Study Skills….is that enough?

  • What’s the Way Forward?
  • Traditional study Skills Support is welcomed to assist with time management and organisation, but too narrow to fully address the needs of those with ASCs.
  • Need to be concrete as to the ‘how’ and ‘why’ it can be of help.
  • Not just knowing it, it’s showing you know it!
  • Perhaps one of the right tools for the job but sometimes it takes more than one tool to do the job properly.

Study Skills….is that enough?

  • Changing Practices Required
  • Practitioners need to improve their understanding of ASCs and their competency in selecting appropriate support and changing practices need to be considered, e.g.
  • Taster (Summer) Schools – offering early access to campus.
  • Parental Involvement to ease transition?
  • Diagnostic process – complex but needs to be considered.
  • Mentoring to assist students to come to terms with a late diagnosis.

Study Skills….is that enough?

  • Careful monitoring of Assessed Group Work sessions, and set deadlines.
  • Awareness that a preoccupation of interests can lead to difficulties with coursework
  • Awareness that it is the responsibility to support the student whether DSA funding is forthcoming or not. However it is established that a, ’support package for a student with autism can legitimately include social mentoring support as well as course related support’. (National Audit Office 2009)

Study Skills….is that enough?

  • Training university practitioners to facilitate programmes such as or similar to ‘Socialeyes’, would add expertise on campus.
  • Access to trained mentors on campus as has been established at several universities in South Wales which is perhaps a step to improve good practice in supporting students with ASCs.
  • At one of the universities in the study the NAS have been given their own offices and have a permanent presence on campus.

Study Skills….is that enough?

  • Mentoring support is highly valued by students with ASCs and is perhaps one of the right tools for the job due the wide extent of areas it covers.
  • Mentoring Support does seem to improve social confidence.
  • Improves understanding of the behaviour of others and of self.

Study Skills….is that enough?

  • Improves understanding of boundaries, personal space and conversational skills.
  • Reduces negative interactions, and preoccupation of interests.
  • Improves Theory of Mind and how and;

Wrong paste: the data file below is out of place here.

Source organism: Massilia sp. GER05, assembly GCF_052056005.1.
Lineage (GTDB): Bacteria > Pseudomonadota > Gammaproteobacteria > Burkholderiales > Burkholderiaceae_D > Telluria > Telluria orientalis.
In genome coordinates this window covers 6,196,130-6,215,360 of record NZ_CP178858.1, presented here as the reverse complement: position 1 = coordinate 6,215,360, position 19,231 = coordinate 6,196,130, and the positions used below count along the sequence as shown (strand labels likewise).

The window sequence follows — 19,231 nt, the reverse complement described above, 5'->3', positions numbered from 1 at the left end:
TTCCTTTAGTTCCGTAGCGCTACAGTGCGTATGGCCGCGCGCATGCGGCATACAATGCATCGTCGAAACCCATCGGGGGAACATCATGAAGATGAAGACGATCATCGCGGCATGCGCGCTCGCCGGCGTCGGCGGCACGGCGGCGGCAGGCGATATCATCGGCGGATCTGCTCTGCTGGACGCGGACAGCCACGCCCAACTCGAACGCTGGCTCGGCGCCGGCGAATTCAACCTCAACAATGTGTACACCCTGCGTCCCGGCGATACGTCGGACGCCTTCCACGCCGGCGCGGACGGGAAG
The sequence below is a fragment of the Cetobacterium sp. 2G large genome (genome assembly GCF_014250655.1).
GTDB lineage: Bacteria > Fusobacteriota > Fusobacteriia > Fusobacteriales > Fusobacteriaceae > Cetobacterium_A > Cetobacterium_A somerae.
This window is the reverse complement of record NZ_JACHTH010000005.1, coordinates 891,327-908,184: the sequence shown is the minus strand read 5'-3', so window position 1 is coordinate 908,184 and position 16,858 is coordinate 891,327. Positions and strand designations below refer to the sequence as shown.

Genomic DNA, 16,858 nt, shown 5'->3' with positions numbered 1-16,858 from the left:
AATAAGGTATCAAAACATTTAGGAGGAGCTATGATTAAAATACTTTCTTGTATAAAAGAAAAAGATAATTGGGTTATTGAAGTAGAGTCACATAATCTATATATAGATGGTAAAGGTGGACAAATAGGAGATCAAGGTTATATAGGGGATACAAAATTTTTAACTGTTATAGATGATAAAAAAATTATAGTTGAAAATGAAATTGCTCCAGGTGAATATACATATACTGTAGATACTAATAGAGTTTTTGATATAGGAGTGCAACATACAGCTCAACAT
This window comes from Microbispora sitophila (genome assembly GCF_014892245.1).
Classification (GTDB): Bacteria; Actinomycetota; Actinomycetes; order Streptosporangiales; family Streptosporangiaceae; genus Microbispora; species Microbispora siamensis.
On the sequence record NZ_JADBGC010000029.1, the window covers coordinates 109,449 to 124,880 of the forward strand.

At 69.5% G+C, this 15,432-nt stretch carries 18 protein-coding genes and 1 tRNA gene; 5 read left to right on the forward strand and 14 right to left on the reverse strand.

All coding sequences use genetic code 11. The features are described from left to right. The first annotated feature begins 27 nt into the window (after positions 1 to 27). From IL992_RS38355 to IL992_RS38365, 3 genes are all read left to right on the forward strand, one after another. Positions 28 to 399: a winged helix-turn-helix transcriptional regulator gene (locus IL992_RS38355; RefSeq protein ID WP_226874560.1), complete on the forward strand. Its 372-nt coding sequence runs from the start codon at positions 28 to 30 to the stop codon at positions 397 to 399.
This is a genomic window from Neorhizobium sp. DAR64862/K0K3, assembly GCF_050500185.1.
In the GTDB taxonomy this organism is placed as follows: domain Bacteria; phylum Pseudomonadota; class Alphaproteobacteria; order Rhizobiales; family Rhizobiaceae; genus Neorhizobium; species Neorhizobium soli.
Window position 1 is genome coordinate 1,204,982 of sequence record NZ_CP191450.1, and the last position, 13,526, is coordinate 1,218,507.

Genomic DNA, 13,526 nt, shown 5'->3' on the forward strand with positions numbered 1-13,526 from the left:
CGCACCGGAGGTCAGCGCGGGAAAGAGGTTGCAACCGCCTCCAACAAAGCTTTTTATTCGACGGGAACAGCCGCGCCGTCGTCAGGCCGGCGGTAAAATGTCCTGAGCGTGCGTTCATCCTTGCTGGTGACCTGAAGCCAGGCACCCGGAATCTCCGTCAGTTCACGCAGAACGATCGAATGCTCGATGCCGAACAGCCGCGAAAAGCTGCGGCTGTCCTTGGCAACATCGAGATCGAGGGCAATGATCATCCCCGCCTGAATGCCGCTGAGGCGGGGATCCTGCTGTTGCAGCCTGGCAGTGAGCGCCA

• when to ask for help.
  • Organisational skills.

Study Skills….is that enough?

  • External Support – NAS Perspective on What they Do.
  • Imagine you were in a remote country and you disembarked the plane, take a taxi to the city centre but you didn’t understand any of the culture, do you bow, shake hands, make eye contact and even less of the language…how would you feel? Lost, disorientated and confused? However, what if when you got out of that taxi there was someone there to greet you who understood your language and culture and they also understood the strange language and culture, and they were there to interpret and guide you around and through the maze of interactions… (Hopkins 25th March 2011).

Study Skills….is that enough?

  • Further research is needed with a greater sample size, but it seems study skills is a useful tool once it is realised that it is needed, but we may need a bigger tool kit to begin to meet the needs of this student group get this wholly right and mentoring does seem to be part of that kit.

Synopsis of Benefits of External Mentoring Support for Students with ASCs

  • Areas Needing Non –Traditional Mentoring Support Interventions for Students with ASCs
  • Social Interactions Strategies to:
  • Behavioural/Cognitive Strategies to:
  • Organisational Strategies to:
  • Increase ability to initiate social interactions.
  • Improve insight into the impact of the symptoms of ASCs on self and personal behaviours.
  • Develop time management and to build structure into daily life.
  • Reduce negative interactions to reduce conflict and improve social isolation.
  • Reduce preoccupations of interests.
  • Meet set deadlines within the given timescale.
  • Understand the behaviours of others, body language and non-verbal clues in interactions.